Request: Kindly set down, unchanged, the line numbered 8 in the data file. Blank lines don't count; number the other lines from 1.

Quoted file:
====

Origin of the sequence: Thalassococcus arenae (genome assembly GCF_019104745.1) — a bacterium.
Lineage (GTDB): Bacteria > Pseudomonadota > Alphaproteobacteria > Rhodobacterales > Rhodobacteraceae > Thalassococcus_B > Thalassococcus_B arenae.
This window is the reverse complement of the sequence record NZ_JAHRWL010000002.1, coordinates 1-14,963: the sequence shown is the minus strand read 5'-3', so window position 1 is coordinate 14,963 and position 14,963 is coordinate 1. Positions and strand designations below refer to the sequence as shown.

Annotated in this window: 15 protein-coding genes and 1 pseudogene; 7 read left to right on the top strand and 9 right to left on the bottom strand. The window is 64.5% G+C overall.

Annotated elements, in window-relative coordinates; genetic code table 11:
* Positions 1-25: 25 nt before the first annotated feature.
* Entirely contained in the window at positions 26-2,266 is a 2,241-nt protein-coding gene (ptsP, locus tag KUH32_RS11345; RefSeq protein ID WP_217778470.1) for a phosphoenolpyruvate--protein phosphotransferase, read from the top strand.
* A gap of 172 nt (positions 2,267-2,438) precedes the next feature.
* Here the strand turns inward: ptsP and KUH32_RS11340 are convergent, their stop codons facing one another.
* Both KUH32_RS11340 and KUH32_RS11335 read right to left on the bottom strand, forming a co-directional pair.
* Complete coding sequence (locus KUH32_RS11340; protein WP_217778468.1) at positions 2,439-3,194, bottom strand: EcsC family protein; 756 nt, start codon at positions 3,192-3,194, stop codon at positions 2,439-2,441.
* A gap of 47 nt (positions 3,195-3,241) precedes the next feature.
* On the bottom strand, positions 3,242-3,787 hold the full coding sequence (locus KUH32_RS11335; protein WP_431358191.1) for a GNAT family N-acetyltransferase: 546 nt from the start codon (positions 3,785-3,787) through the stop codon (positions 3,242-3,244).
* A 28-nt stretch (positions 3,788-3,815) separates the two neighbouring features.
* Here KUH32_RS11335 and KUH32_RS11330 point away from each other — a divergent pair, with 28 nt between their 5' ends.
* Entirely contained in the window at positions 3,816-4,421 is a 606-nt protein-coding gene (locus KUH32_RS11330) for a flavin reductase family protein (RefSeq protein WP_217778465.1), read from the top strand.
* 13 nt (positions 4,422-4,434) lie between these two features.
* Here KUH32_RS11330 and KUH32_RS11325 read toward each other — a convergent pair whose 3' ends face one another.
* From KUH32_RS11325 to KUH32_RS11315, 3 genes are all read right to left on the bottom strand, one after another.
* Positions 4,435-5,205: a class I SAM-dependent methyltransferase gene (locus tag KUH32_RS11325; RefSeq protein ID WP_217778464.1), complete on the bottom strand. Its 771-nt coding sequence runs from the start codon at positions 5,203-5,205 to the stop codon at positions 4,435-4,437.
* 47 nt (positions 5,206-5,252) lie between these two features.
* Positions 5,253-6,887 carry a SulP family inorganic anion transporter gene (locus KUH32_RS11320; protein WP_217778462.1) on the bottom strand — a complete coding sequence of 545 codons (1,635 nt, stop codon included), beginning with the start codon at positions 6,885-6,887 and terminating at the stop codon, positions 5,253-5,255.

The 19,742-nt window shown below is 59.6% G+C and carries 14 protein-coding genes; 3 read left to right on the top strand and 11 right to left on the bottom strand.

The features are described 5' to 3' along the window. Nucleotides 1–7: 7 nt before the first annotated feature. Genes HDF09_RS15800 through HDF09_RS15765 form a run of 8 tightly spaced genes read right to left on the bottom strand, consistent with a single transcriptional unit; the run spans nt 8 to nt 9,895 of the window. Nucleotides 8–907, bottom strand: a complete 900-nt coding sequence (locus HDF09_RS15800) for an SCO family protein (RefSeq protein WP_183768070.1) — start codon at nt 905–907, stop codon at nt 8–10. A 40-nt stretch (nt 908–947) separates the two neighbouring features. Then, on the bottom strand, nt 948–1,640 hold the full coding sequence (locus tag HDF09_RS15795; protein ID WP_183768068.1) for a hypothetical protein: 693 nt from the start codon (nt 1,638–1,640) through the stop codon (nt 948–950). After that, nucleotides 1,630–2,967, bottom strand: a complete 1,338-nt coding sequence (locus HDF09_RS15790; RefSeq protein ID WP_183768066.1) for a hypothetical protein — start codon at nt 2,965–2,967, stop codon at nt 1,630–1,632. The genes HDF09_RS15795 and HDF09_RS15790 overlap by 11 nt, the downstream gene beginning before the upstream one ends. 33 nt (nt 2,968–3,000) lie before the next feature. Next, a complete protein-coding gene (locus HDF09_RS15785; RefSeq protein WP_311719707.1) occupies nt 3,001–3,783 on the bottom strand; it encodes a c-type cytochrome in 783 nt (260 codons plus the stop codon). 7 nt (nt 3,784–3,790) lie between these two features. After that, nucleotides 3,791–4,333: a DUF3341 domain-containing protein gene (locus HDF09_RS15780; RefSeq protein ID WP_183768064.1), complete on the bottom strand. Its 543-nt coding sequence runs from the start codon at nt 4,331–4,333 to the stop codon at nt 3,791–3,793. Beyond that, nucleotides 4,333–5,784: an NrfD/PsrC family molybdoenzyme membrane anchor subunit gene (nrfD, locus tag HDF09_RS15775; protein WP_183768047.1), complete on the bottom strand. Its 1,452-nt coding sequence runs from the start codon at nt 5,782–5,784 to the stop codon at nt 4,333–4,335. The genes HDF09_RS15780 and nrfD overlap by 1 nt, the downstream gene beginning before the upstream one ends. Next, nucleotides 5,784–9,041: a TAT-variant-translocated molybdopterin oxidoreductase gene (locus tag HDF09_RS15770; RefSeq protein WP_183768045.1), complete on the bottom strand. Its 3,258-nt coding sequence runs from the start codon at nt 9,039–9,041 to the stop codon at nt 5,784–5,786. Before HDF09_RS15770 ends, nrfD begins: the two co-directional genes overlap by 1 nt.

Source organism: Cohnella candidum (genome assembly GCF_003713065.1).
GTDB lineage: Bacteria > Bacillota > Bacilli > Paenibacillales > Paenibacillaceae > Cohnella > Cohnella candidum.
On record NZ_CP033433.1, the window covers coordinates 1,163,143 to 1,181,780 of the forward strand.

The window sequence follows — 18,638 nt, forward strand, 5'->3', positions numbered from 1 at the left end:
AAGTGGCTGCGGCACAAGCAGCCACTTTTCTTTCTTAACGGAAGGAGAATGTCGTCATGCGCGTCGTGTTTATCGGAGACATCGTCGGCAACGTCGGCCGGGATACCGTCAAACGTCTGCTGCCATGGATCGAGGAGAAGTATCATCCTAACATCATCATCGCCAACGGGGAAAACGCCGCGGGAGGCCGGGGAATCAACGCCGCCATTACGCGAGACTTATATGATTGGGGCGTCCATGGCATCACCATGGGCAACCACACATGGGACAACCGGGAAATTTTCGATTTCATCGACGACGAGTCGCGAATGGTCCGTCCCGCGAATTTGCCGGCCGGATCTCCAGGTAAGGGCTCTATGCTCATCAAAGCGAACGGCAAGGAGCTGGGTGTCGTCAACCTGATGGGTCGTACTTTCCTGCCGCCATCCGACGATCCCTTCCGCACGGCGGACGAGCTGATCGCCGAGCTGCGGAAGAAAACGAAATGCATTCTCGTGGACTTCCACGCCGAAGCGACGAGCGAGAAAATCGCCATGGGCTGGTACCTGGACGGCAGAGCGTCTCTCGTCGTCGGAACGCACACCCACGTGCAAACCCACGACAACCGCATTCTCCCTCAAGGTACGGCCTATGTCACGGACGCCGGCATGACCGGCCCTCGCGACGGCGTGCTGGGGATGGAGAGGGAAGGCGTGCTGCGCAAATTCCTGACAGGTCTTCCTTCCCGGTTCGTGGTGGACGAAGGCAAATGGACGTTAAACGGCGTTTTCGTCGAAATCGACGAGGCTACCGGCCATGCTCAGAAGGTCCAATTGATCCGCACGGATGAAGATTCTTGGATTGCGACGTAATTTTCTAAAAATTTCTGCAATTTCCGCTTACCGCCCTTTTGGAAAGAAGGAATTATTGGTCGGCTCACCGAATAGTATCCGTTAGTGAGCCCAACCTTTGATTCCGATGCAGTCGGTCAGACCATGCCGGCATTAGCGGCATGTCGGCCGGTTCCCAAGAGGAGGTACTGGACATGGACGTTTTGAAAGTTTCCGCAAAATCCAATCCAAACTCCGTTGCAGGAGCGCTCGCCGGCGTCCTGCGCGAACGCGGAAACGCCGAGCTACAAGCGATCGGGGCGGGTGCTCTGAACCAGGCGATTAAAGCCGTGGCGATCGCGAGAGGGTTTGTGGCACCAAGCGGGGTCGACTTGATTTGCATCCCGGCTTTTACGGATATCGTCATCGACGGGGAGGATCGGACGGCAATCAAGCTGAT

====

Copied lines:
* A gap of 172 nt (positions 2,267-2,438) precedes the next feature.